Background: In Norway, 5-10% of neonates and infants have biomarkers suggesting vitamin B12 deficiency from newborn screening tests and unselected clinical screening, respectively. Aims: The aims were to identify risk factors and describe presenting symptoms and biochemical profiles in infants diagnosed with vitamin B12 deficiency. Methods: In this case-control study, we searched hospital medical records for infants younger than one year born in 2011-2018, diagnosed with vitamin B12 deficiency. We compared 85 cases with a control group of 252 infants aged 3-7 months. Parents completed questionnaires. Results: Of the 85 cases with vitamin B12 deficiency, 80% presented with spells (37%) of apneas, motor seizures, or absences within the first two months of life. Tremor (29%) and irritability (18%) were the most common findings at the first examination. Serum total homocysteine ≥10 μmol/L was found in 77% of cases compared to 28% of controls (P < 0.001). None of the mothers were vegetarians, but 25% reported a previous history of vitamin B12 deficiency and 7% had celiac disease. The dose of nitrous oxide given during labor was significantly associated with infant serum total homocysteine level at diagnosis (r = 0.37, 95% confidence interval = 0.16-0.55, P < 0.001) for cases, but not for controls. Conclusion: Spells, tremor, and irritability are common findings in early infant vitamin B12 deficiency. Nitrous oxide given during labor is proposed as a contributing risk factor to the development of early infant vitamin B12 deficiency.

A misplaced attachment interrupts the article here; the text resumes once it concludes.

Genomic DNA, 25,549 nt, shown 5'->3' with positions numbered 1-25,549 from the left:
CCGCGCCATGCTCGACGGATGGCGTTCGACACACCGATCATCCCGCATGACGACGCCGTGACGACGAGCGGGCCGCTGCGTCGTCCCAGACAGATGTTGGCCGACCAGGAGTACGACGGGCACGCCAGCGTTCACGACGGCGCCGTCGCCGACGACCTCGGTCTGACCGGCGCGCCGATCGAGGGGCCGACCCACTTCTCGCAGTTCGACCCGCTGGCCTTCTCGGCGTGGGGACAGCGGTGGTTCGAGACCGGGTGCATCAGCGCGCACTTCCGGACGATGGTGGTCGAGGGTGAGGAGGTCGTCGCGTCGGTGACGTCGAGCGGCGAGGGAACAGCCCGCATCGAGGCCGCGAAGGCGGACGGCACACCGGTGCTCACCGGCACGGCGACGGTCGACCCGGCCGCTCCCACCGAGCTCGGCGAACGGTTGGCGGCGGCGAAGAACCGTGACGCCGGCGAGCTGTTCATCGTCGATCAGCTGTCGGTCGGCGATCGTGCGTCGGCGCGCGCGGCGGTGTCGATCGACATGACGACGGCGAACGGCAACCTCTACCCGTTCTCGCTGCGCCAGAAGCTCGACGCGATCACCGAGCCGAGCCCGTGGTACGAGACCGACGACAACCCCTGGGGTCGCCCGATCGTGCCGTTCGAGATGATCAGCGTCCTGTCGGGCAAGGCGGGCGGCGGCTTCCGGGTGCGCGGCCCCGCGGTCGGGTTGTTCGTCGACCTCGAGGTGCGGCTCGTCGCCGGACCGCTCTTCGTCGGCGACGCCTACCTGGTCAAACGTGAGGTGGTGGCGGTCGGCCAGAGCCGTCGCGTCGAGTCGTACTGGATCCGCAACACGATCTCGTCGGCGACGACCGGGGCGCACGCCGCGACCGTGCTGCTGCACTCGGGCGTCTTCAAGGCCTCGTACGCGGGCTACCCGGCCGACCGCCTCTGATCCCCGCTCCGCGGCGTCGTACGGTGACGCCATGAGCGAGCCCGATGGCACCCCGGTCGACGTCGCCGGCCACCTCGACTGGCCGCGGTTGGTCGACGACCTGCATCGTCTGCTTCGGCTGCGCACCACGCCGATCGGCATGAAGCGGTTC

|Status||Published - 2022 juni|